A Little Shove

In 1996, NMMA joined Miles and ACMA in the fight to change the OSHA regulations. John McKnight, director of environmental and safety compliance for NMMA, joined the NFPA committee with a similar purpose: to make regulations easier for boat manufacturers. “For us, this issue came up where one of our members had a fire inspection and they were cited for non-compliance,” says McKnight. “The old standard was written for auto refinishing places where paint fumes are at an explosive level, whereas boats are not going to reach that level.”

McKnight attributes OSHA’s structure as the reason it is difficult to change regulations. “They’re in a pickle between unions, labor and industry. If they open up a regulation, it’ll get attacked on all levels. Everyone who has a concern will comment and that will be part of public record, which they’ll need to address,” he says. This may be why OSHA hasn’t updated their standards since 1969, whereas NFPA sits down every year and goes through a 3-year cycle of amending standards to address the latest technologies in protection and equipment.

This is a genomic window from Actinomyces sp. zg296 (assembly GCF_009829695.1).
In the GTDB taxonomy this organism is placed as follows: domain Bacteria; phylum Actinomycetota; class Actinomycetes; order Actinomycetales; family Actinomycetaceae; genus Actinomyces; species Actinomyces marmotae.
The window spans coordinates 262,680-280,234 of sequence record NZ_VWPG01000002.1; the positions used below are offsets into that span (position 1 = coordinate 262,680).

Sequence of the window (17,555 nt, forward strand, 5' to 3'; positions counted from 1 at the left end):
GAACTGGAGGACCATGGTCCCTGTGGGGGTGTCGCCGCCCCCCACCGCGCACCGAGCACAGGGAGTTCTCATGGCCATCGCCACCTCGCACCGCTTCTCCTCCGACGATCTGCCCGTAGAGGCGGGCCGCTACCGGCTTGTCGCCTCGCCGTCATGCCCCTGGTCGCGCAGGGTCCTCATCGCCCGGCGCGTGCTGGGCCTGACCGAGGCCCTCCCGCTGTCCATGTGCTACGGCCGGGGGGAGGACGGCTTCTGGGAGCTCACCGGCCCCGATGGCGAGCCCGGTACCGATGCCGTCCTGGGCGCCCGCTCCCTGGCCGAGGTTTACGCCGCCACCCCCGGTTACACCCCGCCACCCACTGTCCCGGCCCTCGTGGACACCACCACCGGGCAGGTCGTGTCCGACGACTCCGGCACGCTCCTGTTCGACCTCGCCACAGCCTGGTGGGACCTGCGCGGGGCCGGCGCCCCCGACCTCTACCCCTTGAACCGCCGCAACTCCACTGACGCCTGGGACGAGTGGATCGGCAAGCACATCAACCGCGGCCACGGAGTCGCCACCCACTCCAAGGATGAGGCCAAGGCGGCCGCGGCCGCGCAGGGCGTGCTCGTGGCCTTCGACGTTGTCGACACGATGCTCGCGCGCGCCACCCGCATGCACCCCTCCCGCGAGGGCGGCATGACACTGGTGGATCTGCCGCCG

Faced with such a stringent situation, the consortium decided to raise the stakes. They approached Michigan Congresswoman Candace Miller. Her family happened to own a boatbuilding company, so she was sympathetic with the consortium’s needs. She introduced a bill in Congress that would require OSHA to update the fire safety standard. “We got 60 sponsors in the House, and that was a wake-up call to OSHA. They realized this was an issue that would get some political support and decided to consider a change to its rule,” says Schweitzer. “We backed off on legislation because OSHA promised to work with us,” says McKnight.

In follow-up meetings, OSHA had technical questions about the NFPA standard and assurance beyond approval by the NFPA committee that protections provided by the NFPA standard were adequately protective of the industry. Thus, the consortium would have to conduct testing to prove their validity.